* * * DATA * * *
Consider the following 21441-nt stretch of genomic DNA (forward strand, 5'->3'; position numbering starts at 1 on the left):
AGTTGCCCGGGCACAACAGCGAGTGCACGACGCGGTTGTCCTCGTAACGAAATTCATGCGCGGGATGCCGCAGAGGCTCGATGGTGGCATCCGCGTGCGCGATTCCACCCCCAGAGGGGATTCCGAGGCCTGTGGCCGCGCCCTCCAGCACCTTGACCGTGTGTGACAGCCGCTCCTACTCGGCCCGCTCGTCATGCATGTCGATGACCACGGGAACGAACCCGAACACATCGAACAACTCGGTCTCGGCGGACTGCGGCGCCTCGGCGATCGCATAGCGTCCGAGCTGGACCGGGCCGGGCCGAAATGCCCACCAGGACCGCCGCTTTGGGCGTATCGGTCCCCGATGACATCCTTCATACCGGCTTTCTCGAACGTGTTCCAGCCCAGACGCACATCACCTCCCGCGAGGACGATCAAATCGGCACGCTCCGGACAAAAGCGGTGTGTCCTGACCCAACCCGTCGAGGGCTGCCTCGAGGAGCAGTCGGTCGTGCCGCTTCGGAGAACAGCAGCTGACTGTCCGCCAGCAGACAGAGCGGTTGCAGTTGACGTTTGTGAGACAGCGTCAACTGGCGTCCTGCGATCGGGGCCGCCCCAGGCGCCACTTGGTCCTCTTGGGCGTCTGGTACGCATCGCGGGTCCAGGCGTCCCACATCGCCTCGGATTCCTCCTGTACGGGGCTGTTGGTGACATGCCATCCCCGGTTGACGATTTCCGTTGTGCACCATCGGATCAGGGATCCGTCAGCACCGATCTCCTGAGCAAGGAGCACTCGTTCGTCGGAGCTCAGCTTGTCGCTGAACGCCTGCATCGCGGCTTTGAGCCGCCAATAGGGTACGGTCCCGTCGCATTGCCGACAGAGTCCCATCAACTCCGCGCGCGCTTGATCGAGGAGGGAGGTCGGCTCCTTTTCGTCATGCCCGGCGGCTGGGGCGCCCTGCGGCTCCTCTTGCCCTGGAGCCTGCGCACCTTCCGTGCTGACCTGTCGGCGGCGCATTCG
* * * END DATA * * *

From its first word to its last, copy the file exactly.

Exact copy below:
Consider the following 21441-nt stretch of genomic DNA (forward strand, 5'->3'; position numbering starts at 1 on the left):
AGTTGCCCGGGCACAACAGCGAGTGCACGACGCGGTTGTCCTCGTAACGAAATTCATGCGCGGGATGCCGCAGAGGCTCGATGGTGGCATCCGCGTGCGCGATTCCACCCCCAGAGGGGATTCCGAGGCCTGTGGCCGCGCCCTCCAGCACCTTGACCGTGTGTGACAGCCGCTCCTACTCGGCCCGCTCGTCATGCATGTCGATGACCACGGGAACGAACCCGAACACATCGAACAACTCGGTCTCGGCGGACTGCGGCGCCTCGGCGATCGCATAGCGTCCGAGCTGGACCGGGCCGGGCCGAAATGCCCACCAGGACCGCCGCTTTGGGCGTATCGGTCCCCGATGACATCCTTCATACCGGCTTTCTCGAACGTGTTCCAGCCCAGACGCACATCACCTCCCGCGAGGACGATCAAATCGGCACGCTCCGGACAAAAGCGGTGTGTCCTGACCCAACCCGTCGAGGGCTGCCTCGAGGAGCAGTCGGTCGTGCCGCTTCGGAGAACAGCAGCTGACTGTCCGCCAGCAGACAGAGCGGTTGCAGTTGACGTTTGTGAGACAGCGTCAACTGGCGTCCTGCGATCGGGGCCGCCCCAGGCGCCACTTGGTCCTCTTGGGCGTCTGGTACGCATCGCGGGTCCAGGCGTCCCACATCGCCTCGGATTCCTCCTGTACGGGGCTGTTGGTGACATGCCATCCCCGGTTGACGATTTCCGTTGTGCACCATCGGATCAGGGATCCGTCAGCACCGATCTCCTGAGCAAGGAGCACTCGTTCGTCGGAGCTCAGCTTGTCGCTGAACGCCTGCATCGCGGCTTTGAGCCGCCAATAGGGTACGGTCCCGTCGCATTGCCGACAGAGTCCCATCAACTCCGCGCGCGCTTGATCGAGGAGGGAGGTCGGCTCCTTTTCGTCATGCCCGGCGGCTGGGGCGCCCTGCGGCTCCTCTTGCCCTGGAGCCTGCGCACCTTCCGTGCTGACCTGTCGGCGGCGCATTCG